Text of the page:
So, what about democracy and capitalism? To be sure, there’s a lot to be said and a lot has already been said about ‘them’. Of course, the word is not the thing as Plato and others have remarked nor is the map the territory (Korzybski), and both democracy and capitalism have to be explored as concepts as well as more or less real worldly phenomena. When I was still teaching, I pointed out to my students that dictionaries are closed systems. Try this: take a word like map. Go to its dictionary definition and then go to the definitions of each word that’s used to define it. You’ll soon discover that you end up in a rabbit hole with no exit: The map is a representation, the representation is a map, and so on. Democracy is a fine concept, then, but what is its reality? Rule by the people? What does rule mean? And who are The People? Does democracy imply that each individual participates in the exercise of power? If the leaders of a country tout it as the greatest democracy ever on the planet are we to just take their word for it? How do we decide if a country is REALLY a democracy? These are all questions I will attempt to answer in subsequent blog posts.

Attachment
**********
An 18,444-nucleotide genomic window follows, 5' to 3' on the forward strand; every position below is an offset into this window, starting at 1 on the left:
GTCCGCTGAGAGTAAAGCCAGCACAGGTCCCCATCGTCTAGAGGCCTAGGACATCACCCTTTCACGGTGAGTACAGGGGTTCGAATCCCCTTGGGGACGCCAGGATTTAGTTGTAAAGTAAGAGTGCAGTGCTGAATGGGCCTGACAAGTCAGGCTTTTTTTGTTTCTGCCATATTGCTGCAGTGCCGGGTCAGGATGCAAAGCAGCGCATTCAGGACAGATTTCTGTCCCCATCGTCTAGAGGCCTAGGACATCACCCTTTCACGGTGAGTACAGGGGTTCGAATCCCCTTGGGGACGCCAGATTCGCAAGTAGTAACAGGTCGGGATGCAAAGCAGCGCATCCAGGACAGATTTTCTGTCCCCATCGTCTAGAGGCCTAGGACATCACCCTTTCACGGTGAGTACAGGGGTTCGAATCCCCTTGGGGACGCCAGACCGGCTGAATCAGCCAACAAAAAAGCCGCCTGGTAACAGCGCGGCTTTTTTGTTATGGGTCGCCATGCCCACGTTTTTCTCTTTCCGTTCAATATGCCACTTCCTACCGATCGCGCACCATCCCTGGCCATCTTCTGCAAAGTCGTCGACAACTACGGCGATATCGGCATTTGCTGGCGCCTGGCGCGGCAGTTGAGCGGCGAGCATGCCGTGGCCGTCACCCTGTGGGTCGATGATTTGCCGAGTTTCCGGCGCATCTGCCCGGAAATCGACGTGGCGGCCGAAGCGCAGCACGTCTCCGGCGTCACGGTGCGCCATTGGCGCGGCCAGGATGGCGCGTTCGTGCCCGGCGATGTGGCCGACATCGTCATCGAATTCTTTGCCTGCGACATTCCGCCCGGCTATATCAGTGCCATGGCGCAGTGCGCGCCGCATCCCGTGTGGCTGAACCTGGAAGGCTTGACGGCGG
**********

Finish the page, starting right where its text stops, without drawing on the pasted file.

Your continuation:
Capitalism is easier to define in some ways than democracy although there is some disagreement as to the effective use of the concept. I personally don’t use it, but because jack brought it up, I’ll explain. Fernand Braudel, one of my favourite social historians, wrote that Marx never used the term. Re-reading Marx’s work with the specific intention of proving Braudel wrong, I had to conclude that, no, he was correct. I haven’t found the term anywhere in Marx and if there’s anyone who would have used it, it would be Marx. But he didn’t. The reason is fairly simple. Whenever an ism is added to a word, it refers to a system, a movement, something like that. Wikipedia notes: Capitalism is an economic system based on the private ownership of the means of production and their operation for profit. Marx defined his work as the materialist conception of history and he was not impressed with other theorists who tended to see structures and systems independently of them as a process. Marx uses the notion of the capitalist historical mode of production to describe the focus of his analysis. This may seem like just semantics, but it’s not. Capitalism as a word describes a set of relationships frozen in time and place. Marx was more interested in the historical development of capitalist relations of production born in feudal relations and still with us. Marx wrote in the Introduction to Capital, Volume 1 (I paraphrase): “All I have wanted to do is the same for political economy that Darwin did for biology.” Engels repeated this same sentiment in his eulogy to Marx in 1883. That doesn’t mean that Marx was looking for a mechanism like natural selection in political economy. I’ll explore this further in another blog post. Why do I spend so much time here on what Marx had to say? Because his work, not entirely original but still seminal, is not to be denied in any discussion of the capitalist mode of production and its special place in history. Marx understood that the capitalist mode of production would inevitably go global and he was correct. Needless to say, capital is high on my list of fun things to think about along with labour.